Author: By Alison Kershaw and Tom Morgan, Press Association
More than one in four exam entries (26.7 per cent) were awarded an A grade –
up from 25.9 per cent last year.
The overall pass rate (grades A-E) was 97.5 per cent, an increase of 0.3 per
cent from last year.
More than three-quarters of entries (75.1 per cent) were awarded at least a C
grade, figures published by the exam boards show.
A surge in applications, fuelled by the recession, coupled with a Government
cap on extra student numbers, means that there are expected to be just
22,000 places available in clearing this year.
It could mean up to seven applicants fighting for every available place.
Clearing, which opens today, is the service which matches students without a
university place to courses with vacancies.
Today’s results show traditional subjects are still firm favourites for
A-level students, with English and maths again the top choices.
There were an extra 7,882 entries for maths this year, and an extra 1,382
entries for further maths, compared to last year.
The statistics also show the tide is turning in science subjects, with an
increase in the number of entries for chemistry and physics.
This may be due to a Government push to encourage pupils to take these
subjects, as well as a backlash against fears that students have been taking
so-called “softer” subjects such as media studies.
There was a fall in the number of candidates taking biology.
Languages also saw a slump in popularity this year, as entries for both French
and German fell. There were 552 fewer entries for A-level French, which saw
an increase in candidates last year.
Jim Sinclair, director of the Joint Council for Qualifications (JCQ), said: “These
are excellent results. They are the outcome of hard work of students and
teachers, who deserve to be congratulated.
“It is particularly good to report improved uptake and outcomes for
mathematics and science.”
More than 300,000 teenagers sat the exams this year.
Mike Cresswell, director general of the AQA, insisted there was no evidence to
suggest exams were getting easier.
He said: “The improvements differ between regions so naive dumbing-down
arguments do not wash.”
He welcomed the increase in the number of science students.
He said: “The three of the sciences are coming through strongly.
“It’s a good news story for the sciences.”
He added that the increase in the volume of economics results could be
attributed to “the dreaded word credit crunch”.
He revealed French and German continued their “slow long-term decline”.
But less mainstream languages – including Chinese and Urdu – are growing.
Dr Cresswell said the differing breakdown of results region-by-region proved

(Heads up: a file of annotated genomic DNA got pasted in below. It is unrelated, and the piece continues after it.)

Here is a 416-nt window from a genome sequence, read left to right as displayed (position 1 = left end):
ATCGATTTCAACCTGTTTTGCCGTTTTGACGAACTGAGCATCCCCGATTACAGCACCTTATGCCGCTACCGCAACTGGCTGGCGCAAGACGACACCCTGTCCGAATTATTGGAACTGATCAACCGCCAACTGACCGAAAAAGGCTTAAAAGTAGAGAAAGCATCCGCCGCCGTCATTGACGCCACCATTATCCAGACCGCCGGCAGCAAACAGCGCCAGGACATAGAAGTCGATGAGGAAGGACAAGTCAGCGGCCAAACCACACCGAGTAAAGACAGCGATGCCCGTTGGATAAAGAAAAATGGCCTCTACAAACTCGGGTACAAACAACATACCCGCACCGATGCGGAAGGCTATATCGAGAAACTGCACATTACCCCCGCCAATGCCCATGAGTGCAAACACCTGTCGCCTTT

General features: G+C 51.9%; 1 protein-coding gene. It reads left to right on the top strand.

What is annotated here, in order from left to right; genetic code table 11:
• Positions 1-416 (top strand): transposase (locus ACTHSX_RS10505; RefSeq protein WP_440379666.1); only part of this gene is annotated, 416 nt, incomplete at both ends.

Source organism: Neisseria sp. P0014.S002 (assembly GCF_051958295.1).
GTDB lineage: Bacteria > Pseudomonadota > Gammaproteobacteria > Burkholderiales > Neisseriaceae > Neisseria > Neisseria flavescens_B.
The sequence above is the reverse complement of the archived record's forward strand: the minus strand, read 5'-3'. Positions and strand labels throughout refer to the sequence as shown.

exams were not getting easier. Student exam papers are marked the same
He added: “There are no easy options at A-level. If exams were getting
easier, we would see trends across the regions.
“There are very significant differences in the improvements.
“The North East and London are the biggest improvers in grade A.”
Greg Watson, head of the OCR exam board, accepted that it may be time to “crank
up the standard” to pick out the very best students.
An A* grade will be introduced next year, ensuring universities can filter out
the top students. The grade would only be given to students who achieved a
score above 90 per cent.
He said: “There is a need to create some greater difference at the top
“When we sit here next year there will be a smaller category of students
who have cleared the highest hurdle.”
Today’s figures show that almost half of maths entries – seen as a “tough”
A-level were awarded an A grade (45.2%) compared with one in seven (13.2%)
of media studies entries – often described as a “soft” option.
But Dr Cresswell said this did not mean there was a disparity between subjects.
He said: “What this does tell you is how good students are at their subjects.
Those who do maths A-level are a great deal better at maths than people who
do media studies are at media studies.
“What it doesn’t mean is that some subjects are easier than others.
“There is no easy option at A-level.”
Dr Cresswell said the rising pass rate was in part down to students dropping
subjects after taking an AS level.
This year the AS level pass rate, for 17-year-olds only, was 86.9 per cent.
It is estimated that 13 per cent of candidates who start an A-level will drop
it after taking the AS exams, Mr Watson said.
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